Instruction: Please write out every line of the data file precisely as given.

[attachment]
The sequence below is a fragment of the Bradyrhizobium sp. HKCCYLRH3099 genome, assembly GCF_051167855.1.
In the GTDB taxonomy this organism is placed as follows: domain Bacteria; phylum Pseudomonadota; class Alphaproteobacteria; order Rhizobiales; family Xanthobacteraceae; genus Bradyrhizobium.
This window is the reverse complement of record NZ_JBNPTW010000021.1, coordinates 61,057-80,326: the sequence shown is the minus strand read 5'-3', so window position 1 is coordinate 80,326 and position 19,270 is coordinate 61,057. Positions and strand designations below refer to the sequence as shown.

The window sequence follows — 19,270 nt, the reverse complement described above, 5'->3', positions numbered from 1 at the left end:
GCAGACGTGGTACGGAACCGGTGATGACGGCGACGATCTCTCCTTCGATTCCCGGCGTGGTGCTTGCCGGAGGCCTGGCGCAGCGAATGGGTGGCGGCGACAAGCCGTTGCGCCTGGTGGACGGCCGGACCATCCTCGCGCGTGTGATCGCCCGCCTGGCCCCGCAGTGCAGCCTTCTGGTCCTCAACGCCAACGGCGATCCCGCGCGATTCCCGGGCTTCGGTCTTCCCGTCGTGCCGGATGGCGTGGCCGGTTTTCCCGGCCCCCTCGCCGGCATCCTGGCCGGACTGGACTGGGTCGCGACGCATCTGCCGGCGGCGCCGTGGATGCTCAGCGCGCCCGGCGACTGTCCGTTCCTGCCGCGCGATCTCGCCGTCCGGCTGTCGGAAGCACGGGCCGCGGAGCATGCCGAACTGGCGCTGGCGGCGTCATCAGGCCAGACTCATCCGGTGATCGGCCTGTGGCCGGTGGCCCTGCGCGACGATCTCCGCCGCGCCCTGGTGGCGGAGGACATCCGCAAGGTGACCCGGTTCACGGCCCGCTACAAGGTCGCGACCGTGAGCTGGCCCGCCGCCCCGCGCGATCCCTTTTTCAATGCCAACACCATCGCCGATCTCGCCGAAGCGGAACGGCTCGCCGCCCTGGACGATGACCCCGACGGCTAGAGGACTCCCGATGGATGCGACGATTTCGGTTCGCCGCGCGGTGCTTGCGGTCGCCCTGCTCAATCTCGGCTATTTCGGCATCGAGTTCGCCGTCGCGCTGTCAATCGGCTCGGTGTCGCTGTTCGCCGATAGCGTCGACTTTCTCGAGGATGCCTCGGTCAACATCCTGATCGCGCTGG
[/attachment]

The sequence below is a fragment of the Bradyrhizobium sp. HKCCYLRH3099 genome, assembly GCF_051167855.1.
In the GTDB taxonomy this organism is placed as follows: domain Bacteria; phylum Pseudomonadota; class Alphaproteobacteria; order Rhizobiales; family Xanthobacteraceae; genus Bradyrhizobium.
This window is the reverse complement of record NZ_JBNPTW010000021.1, coordinates 61,057-80,326: the sequence shown is the minus strand read 5'-3', so window position 1 is coordinate 80,326 and position 19,270 is coordinate 61,057. Positions and strand designations below refer to the sequence as shown.

The window sequence follows — 19,270 nt, the reverse complement described above, 5'->3', positions numbered from 1 at the left end:
GCAGACGTGGTACGGAACCGGTGATGACGGCGACGATCTCTCCTTCGATTCCCGGCGTGGTGCTTGCCGGAGGCCTGGCGCAGCGAATGGGTGGCGGCGACAAGCCGTTGCGCCTGGTGGACGGCCGGACCATCCTCGCGCGTGTGATCGCCCGCCTGGCCCCGCAGTGCAGCCTTCTGGTCCTCAACGCCAACGGCGATCCCGCGCGATTCCCGGGCTTCGGTCTTCCCGTCGTGCCGGATGGCGTGGCCGGTTTTCCCGGCCCCCTCGCCGGCATCCTGGCCGGACTGGACTGGGTCGCGACGCATCTGCCGGCGGCGCCGTGGATGCTCAGCGCGCCCGGCGACTGTCCGTTCCTGCCGCGCGATCTCGCCGTCCGGCTGTCGGAAGCACGGGCCGCGGAGCATGCCGAACTGGCGCTGGCGGCGTCATCAGGCCAGACTCATCCGGTGATCGGCCTGTGGCCGGTGGCCCTGCGCGACGATCTCCGCCGCGCCCTGGTGGCGGAGGACATCCGCAAGGTGACCCGGTTCACGGCCCGCTACAAGGTCGCGACCGTGAGCTGGCCCGCCGCCCCGCGCGATCCCTTTTTCAATGCCAACACCATCGCCGATCTCGCCGAAGCGGAACGGCTCGCCGCCCTGGACGATGACCCCGACGGCTAGAGGACTCCCGATGGATGCGACGATTTCGGTTCGCCGCGCGGTGCTTGCGGTCGCCCTGCTCAATCTCGGCTATTTCGGCATCGAGTTCGCCGTCGCGCTGTCAATCGGCTCGGTGTCGCTGTTCGCCGATAGCGTCGACTTTCTCGAGGATGCCTCGGTCAACATCCTGATCGCGCTGG